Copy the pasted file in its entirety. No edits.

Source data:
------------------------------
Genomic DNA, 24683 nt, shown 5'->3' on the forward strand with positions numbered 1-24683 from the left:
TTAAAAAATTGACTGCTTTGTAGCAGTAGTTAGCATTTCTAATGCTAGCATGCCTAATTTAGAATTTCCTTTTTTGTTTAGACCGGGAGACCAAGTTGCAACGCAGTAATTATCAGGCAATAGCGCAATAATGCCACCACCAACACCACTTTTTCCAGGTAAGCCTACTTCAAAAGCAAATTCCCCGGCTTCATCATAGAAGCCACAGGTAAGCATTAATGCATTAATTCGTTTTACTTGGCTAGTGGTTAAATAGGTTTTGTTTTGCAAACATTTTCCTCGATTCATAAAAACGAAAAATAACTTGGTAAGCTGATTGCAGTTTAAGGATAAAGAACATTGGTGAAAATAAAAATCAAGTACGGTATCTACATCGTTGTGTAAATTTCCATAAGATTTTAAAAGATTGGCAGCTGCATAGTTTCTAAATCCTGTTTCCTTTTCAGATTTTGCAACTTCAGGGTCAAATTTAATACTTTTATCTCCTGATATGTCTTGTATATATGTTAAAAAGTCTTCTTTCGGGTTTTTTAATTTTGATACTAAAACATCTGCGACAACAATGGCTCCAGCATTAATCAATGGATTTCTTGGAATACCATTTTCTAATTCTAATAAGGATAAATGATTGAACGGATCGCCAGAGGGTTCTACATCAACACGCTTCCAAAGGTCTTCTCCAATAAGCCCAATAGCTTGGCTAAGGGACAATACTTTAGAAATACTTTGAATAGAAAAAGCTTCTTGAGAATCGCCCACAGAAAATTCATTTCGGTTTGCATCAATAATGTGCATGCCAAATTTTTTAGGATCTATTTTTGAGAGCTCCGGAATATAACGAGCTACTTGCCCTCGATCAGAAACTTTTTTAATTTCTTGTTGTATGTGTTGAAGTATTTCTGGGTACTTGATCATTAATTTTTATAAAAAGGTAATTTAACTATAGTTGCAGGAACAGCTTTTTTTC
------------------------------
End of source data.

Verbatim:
Genomic DNA, 24683 nt, shown 5'->3' on the forward strand with positions numbered 1-24683 from the left:
TTAAAAAATTGACTGCTTTGTAGCAGTAGTTAGCATTTCTAATGCTAGCATGCCTAATTTAGAATTTCCTTTTTTGTTTAGACCGGGAGACCAAGTTGCAACGCAGTAATTATCAGGCAATAGCGCAATAATGCCACCACCAACACCACTTTTTCCAGGTAAGCCTACTTCAAAAGCAAATTCCCCGGCTTCATCATAGAAGCCACAGGTAAGCATTAATGCATTAATTCGTTTTACTTGGCTAGTGGTTAAATAGGTTTTGTTTTGCAAACATTTTCCTCGATTCATAAAAACGAAAAATAACTTGGTAAGCTGATTGCAGTTTAAGGATAAAGAACATTGGTGAAAATAAAAATCAAGTACGGTATCTACATCGTTGTGTAAATTTCCATAAGATTTTAAAAGATTGGCAGCTGCATAGTTTCTAAATCCTGTTTCCTTTTCAGATTTTGCAACTTCAGGGTCAAATTTAATACTTTTATCTCCTGATATGTCTTGTATATATGTTAAAAAGTCTTCTTTCGGGTTTTTTAATTTTGATACTAAAACATCTGCGACAACAATGGCTCCAGCATTAATCAATGGATTTCTTGGAATACCATTTTCTAATTCTAATAAGGATAAATGATTGAACGGATCGCCAGAGGGTTCTACATCAACACGCTTCCAAAGGTCTTCTCCAATAAGCCCAATAGCTTGGCTAAGGGACAATACTTTAGAAATACTTTGAATAGAAAAAGCTTCTTGAGAATCGCCCACAGAAAATTCATTTCGGTTTGCATCAATAATGTGCATGCCAAATTTTTTAGGATCTATTTTTGAGAGCTCCGGAATATAACGAGCTACTTGCCCTCGATCAGAAACTTTTTTAATTTCTTGTTGTATGTGTTGAAGTATTTCTGGGTACTTGATCATTAATTTTTATAAAAAGGTAATTTAACTATAGTTGCAGGAACAGCTTTTTTTC